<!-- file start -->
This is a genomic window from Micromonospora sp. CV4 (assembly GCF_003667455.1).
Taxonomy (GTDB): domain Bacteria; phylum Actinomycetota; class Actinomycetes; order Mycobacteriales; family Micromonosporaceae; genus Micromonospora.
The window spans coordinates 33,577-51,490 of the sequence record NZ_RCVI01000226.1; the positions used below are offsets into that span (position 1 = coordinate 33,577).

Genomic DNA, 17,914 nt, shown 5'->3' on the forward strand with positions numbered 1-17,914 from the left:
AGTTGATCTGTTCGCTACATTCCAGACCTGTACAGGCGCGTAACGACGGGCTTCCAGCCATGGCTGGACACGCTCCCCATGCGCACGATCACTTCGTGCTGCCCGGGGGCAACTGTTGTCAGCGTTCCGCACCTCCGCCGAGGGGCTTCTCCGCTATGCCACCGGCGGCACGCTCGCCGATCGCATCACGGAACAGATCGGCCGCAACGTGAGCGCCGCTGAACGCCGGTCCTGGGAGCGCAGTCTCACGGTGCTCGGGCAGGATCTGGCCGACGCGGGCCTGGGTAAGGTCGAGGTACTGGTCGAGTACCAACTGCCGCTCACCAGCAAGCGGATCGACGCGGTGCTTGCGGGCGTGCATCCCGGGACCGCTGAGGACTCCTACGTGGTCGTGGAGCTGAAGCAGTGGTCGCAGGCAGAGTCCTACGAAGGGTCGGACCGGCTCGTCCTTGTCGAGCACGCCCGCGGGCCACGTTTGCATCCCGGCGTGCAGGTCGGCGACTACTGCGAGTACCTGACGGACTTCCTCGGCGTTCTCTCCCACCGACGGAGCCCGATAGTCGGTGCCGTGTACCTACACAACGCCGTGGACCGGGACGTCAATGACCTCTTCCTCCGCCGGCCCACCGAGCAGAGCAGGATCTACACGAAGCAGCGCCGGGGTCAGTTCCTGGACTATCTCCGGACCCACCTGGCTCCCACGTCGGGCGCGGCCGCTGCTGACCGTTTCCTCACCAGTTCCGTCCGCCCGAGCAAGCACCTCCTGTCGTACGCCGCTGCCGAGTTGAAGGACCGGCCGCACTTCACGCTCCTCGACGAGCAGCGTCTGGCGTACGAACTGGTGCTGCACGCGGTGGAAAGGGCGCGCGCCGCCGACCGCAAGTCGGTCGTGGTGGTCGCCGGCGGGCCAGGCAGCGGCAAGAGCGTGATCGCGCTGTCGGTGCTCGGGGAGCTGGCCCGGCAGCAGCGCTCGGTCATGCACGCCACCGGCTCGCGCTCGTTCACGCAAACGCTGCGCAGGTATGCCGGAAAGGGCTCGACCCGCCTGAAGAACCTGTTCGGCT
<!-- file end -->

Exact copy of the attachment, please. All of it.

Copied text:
This is a genomic window from Micromonospora sp. CV4 (assembly GCF_003667455.1).
Taxonomy (GTDB): domain Bacteria; phylum Actinomycetota; class Actinomycetes; order Mycobacteriales; family Micromonosporaceae; genus Micromonospora.
The window spans coordinates 33,577-51,490 of the sequence record NZ_RCVI01000226.1; the positions used below are offsets into that span (position 1 = coordinate 33,577).

Genomic DNA, 17,914 nt, shown 5'->3' on the forward strand with positions numbered 1-17,914 from the left:
AGTTGATCTGTTCGCTACATTCCAGACCTGTACAGGCGCGTAACGACGGGCTTCCAGCCATGGCTGGACACGCTCCCCATGCGCACGATCACTTCGTGCTGCCCGGGGGCAACTGTTGTCAGCGTTCCGCACCTCCGCCGAGGGGCTTCTCCGCTATGCCACCGGCGGCACGCTCGCCGATCGCATCACGGAACAGATCGGCCGCAACGTGAGCGCCGCTGAACGCCGGTCCTGGGAGCGCAGTCTCACGGTGCTCGGGCAGGATCTGGCCGACGCGGGCCTGGGTAAGGTCGAGGTACTGGTCGAGTACCAACTGCCGCTCACCAGCAAGCGGATCGACGCGGTGCTTGCGGGCGTGCATCCCGGGACCGCTGAGGACTCCTACGTGGTCGTGGAGCTGAAGCAGTGGTCGCAGGCAGAGTCCTACGAAGGGTCGGACCGGCTCGTCCTTGTCGAGCACGCCCGCGGGCCACGTTTGCATCCCGGCGTGCAGGTCGGCGACTACTGCGAGTACCTGACGGACTTCCTCGGCGTTCTCTCCCACCGACGGAGCCCGATAGTCGGTGCCGTGTACCTACACAACGCCGTGGACCGGGACGTCAATGACCTCTTCCTCCGCCGGCCCACCGAGCAGAGCAGGATCTACACGAAGCAGCGCCGGGGTCAGTTCCTGGACTATCTCCGGACCCACCTGGCTCCCACGTCGGGCGCGGCCGCTGCTGACCGTTTCCTCACCAGTTCCGTCCGCCCGAGCAAGCACCTCCTGTCGTACGCCGCTGCCGAGTTGAAGGACCGGCCGCACTTCACGCTCCTCGACGAGCAGCGTCTGGCGTACGAACTGGTGCTGCACGCGGTGGAAAGGGCGCGCGCCGCCGACCGCAAGTCGGTCGTGGTGGTCGCCGGCGGGCCAGGCAGCGGCAAGAGCGTGATCGCGCTGTCGGTGCTCGGGGAGCTGGCCCGGCAGCAGCGCTCGGTCATGCACGCCACCGGCTCGCGCTCGTTCACGCAAACGCTGCGCAGGTATGCCGGAAAGGGCTCGACCCGCCTGAAGAACCTGTTCGGCT